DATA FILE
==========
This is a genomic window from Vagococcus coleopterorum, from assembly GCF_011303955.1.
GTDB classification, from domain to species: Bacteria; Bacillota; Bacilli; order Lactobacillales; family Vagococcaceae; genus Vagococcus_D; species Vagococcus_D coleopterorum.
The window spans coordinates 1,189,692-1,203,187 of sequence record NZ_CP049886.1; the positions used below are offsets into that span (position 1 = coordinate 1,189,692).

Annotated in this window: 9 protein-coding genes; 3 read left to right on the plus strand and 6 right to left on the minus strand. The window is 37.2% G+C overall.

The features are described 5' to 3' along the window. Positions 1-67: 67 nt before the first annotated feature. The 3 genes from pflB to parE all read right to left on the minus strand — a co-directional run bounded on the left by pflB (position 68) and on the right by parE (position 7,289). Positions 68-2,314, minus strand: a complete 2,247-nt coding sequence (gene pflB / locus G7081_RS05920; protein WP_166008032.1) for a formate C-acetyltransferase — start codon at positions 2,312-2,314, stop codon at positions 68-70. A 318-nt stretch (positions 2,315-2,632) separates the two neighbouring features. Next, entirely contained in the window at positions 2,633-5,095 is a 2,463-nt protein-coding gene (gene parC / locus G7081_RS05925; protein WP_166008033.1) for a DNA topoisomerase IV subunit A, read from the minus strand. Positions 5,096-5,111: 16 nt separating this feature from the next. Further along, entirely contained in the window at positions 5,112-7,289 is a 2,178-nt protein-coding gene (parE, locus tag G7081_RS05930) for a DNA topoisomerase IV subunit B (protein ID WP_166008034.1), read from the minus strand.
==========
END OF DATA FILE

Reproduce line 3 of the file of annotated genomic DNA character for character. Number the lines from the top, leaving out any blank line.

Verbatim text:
The window spans coordinates 1,189,692-1,203,187 of sequence record NZ_CP049886.1; the positions used below are offsets into that span (position 1 = coordinate 1,189,692).